Front end processing is largely driven by decreasing CDs achieved with directional etching steps. The most challenging requirements are maintaining low CD bias and high CD uniformity at continually larger wafer diameters. Driving force for new developments are higher directionality needed for smaller features going along with the need for improved selectivity and higher rates for a higher throughput. Recent developments tend towards low-pressure, medium- and high-density plasmas (HDP) with separate radio frequency (RF) power sources for plasma generation and wafer biasing. High-density sources allow the wafer platen to be powered independently of the source, providing significant decoupling between directionality determined by the ion energy (wafer bias) and the etch rate set by the ion flux (plasma density primarily driven by source power) . Such techniques are realized in state-of-the-art plasma processes such as magnetically enhanced reactive ion etching (MERIE), inductively coupled plasmas (ICP), and dipole rotating magnet (DRM) reactors.
A different situation is given for interconnect dielectric deposition. The challenge here is to fill sub-half-micron-gaps without voids . If possible, thermal low-pressure chemical vapor deposition (LPCVD) is avoided with respect to the thermal budget of the wafer and has to be replaced with alternative techniques like plasma-enhanced (PE) CVD. This in turn needs special control of the film conformality provided by ``bottom-up'' deposition with HDP CVD. Interconnect metals predominantly deposited with sputtering techniques for barrier and nucleation layers, e.g., and , and high-pressure (HP) CVD techniques as for also are affiliated with uniformity control for the sputtering particle distributions across the wafer.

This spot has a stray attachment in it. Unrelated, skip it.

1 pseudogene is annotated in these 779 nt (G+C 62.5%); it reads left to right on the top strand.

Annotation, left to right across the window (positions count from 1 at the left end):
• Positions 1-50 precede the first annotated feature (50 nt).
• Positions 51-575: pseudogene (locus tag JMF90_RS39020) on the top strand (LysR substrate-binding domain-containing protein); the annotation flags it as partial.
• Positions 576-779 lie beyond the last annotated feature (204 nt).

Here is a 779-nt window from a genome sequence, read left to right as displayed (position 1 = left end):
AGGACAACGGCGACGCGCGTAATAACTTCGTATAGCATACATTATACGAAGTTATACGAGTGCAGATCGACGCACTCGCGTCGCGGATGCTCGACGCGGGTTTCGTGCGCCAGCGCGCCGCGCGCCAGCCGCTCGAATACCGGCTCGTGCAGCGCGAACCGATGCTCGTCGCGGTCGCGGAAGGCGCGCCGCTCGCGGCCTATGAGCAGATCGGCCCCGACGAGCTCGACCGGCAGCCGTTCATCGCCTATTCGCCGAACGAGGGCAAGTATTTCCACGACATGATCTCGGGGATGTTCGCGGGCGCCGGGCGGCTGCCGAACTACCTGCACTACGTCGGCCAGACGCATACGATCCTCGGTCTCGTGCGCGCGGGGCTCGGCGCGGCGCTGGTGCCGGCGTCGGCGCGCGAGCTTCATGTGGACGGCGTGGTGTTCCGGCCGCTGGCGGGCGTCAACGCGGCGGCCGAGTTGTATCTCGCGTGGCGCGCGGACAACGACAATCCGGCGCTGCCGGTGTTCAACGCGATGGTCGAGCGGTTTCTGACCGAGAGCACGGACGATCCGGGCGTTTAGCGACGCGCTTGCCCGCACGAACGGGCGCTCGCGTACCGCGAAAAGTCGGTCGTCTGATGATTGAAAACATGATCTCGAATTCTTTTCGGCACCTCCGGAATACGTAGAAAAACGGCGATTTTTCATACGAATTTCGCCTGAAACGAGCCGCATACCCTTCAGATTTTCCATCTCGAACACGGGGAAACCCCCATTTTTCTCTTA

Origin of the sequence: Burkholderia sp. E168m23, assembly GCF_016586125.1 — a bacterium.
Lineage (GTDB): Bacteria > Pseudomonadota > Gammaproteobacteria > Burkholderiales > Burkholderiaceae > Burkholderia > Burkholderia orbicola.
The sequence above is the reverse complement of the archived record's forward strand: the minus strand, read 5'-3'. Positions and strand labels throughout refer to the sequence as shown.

These considerations highlight why equipment simulation is becoming indispensable for guaranteeing the uniformity of plasma characteristics and particle distributions across the wafer. Equipment simulation should preferably address the feedback of patterning of the wafer on the plasma conditions. Approximate methods that address pattern dependences directly from the layout are needed. Moreover, investigations on equipment level assisted by chemical software also help in finding possible reaction pathways and in determining the most important ones.
It is beyond the scope of this thesis to cover also simulation and modeling on reactor scale, especially because reactor scale simulators dealing with different types of mass transport on non-moving grids are available on academic base, e.g., hybrid plasma equipment model HPEM , and commercially, like FLUENT1, CFDRC2, and SIMSPUD3. Nevertheless the thesis devotes special sections to the link of the presented feature scale profile evolution with equipment simulation.